Monday, 8 August 2011
Celebrating the Southbank
It’s impossible to be bored in London – if you have a spare half day to while away, you will never be short of mind-blowing things to do. What’s really caught my attention in London lately is the celebrations for the 60th anniversary of the Festival of Britain. So much so that I’ve been twice now, and plan to go again before it closes on September 4.
The Southbank is one of the most exciting parts of London regardless of season. Obviously riverside, in it’s vicinity (even if not a part of the Southbank Centre) is the London Eye, a plethora of iconic bridges, City Hall, the National Theatre, the BFI, the famous Southbank Book market tucked neatly under Waterloo Bridge, and so much more. The Southbank Centre itself sits amid all this, and includes the Royal Festival Hall, the Hayward Gallery and Queen Elizabeth Hall. A mixture of architectural curios and monstrosities, the Southbank Centre is defiant and proud – and there are many arguments for seeing beyond the concrete ugliness of the brutalist construction and embracing the structure for what it brings to the art it displays.
Visiting the Tracey Emin retrospective in the Hayward recently, I had every opportunity to give the ugly building another chance and see what else it had to offer. It’s a clunky, chunky, raw and exposed space, and no matter how many of Emin’s appliquéd blankets (with heart-tugging messages of abortion and rejection) you display on the walls, they’re never going to be softened. It’s a landmark building though, and one that (since it opened in 1968) has firmly embedded itself into the Southbank’s skyscape. Like it or not, the Hayward deserves to stay.
Currently crouching near the roof of the Hayward (on the terrace above the neighbouring Quen Elizabeth Hall) is an enormous urban fox made of straw bales by Pirate Technics. First viewed as I took a bus along Waterloo Bridge on evening, I revisited the fox the next day in glorious sunshine and marveled at his size, his beauty and his simple splendour.
Further round the rooftop walkways is a display called The Lands, that features a variety of stone walls and piped in soundtracks to recreate the wild noises you’d hear if they were in their traditional habitat. For me, this wasn’t entirely successful. But they were located close to a glistening chamber of polished Welsh coal, which is confusing at first glance but rather pleasing to the touch and senses.
Back on ground level, the outdoor display that most caught my attention was of poems written on paper planes suspended in the sky on wires from a temporary structure up to the roof of the Royal Festival Hall. The display is intended to represent the former Lion and Unicorn Pavillion, which was a part of the original 1951 Festival of Britain but long since demolished. Utterly beautiful to look at and admire from every conceivable angle, this was without doubt the most stunning of outdoor artworks on show at the Southbank.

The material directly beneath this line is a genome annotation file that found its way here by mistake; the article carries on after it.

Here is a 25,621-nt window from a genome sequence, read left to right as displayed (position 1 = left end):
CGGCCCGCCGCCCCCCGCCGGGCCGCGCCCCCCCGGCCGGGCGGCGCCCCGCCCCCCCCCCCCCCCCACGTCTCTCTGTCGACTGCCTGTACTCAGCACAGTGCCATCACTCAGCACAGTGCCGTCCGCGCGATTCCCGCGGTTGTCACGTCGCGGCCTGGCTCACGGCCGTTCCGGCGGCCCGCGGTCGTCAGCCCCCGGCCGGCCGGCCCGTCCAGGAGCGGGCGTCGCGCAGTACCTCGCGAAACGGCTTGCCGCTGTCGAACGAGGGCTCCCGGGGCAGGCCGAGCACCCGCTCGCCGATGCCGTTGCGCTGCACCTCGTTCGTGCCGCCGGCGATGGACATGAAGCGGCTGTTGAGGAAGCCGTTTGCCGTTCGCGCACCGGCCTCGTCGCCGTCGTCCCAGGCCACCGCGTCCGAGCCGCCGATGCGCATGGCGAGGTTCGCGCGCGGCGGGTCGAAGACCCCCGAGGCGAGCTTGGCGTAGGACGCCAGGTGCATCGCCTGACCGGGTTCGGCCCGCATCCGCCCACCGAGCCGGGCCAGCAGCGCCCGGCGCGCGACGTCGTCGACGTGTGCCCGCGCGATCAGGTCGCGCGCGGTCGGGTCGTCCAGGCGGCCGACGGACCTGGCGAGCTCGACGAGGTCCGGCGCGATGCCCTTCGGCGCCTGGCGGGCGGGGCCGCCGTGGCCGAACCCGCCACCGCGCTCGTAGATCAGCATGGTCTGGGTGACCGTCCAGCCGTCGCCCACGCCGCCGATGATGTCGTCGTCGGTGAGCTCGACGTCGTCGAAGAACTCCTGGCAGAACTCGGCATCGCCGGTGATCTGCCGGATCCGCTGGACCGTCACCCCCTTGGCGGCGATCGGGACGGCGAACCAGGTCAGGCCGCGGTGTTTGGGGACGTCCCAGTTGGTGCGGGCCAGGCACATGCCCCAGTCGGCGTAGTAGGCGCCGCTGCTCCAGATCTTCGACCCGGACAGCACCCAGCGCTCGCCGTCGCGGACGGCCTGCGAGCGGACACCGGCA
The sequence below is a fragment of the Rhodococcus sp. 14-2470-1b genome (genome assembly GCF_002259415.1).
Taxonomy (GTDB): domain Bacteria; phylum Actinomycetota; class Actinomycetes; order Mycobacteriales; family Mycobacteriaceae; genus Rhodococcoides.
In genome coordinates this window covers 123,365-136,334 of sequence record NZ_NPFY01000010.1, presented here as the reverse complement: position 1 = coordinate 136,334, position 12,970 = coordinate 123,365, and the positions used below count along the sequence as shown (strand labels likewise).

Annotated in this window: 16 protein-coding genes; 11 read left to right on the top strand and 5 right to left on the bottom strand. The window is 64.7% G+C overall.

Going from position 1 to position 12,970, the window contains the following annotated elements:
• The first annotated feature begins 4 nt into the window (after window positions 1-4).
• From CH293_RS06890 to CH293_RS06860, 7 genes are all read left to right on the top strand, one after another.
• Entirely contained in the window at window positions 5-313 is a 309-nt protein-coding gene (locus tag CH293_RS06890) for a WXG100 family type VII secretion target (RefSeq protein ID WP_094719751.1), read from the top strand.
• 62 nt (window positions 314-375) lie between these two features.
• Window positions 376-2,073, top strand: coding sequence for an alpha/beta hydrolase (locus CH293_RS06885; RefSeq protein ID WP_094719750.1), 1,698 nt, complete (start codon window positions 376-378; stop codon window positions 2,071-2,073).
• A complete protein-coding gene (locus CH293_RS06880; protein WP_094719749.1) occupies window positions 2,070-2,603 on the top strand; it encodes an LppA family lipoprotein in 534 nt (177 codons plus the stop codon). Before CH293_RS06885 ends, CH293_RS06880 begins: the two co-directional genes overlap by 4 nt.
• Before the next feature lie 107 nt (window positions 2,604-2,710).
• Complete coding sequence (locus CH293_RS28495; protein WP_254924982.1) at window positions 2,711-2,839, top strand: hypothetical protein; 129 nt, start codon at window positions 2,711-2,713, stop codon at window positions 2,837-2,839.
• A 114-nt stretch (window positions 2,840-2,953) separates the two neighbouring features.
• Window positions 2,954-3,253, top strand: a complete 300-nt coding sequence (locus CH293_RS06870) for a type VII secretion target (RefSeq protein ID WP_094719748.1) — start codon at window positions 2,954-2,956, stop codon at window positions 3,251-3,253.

The Spirit Level basement of the Royal Festival Hall has been dominated by a free exhibition curated by Hemingway Design to create a vibrant collection of memorabilia, artworks, personal histories, models and memories from the original festival. Free to enter, the museum needs a good hour or two of your time to be enjoyed properly, and the attention to detail is overwhelming. The highlight being, without a doubt, the recreation of a 1951 living room, complete with all of the iconic fabrics used in the original festival (and many preserved today) by Robin and Lucienne Day. As an aside, I was particularly struck by the ladies’ toilets on the basement level (not a part of the museum, but a permanent fixture), which still has a separate, golden wooded annex for the sole purpose of women to touch up their make-up and hair. It’s a beautiful reminder of a more gentle time.
There’s more to the celebrations than I’ve had space to mention, and there’s more going on than I’ve had a chance to see. But if you have time in London over the next month, there’s nothing better you can do than head over to Southbank and soak up the celebratory sights there. This is truly a celebration of all that was great about the festival, and is a promise of all the achievements and performances that will take place there in years to come.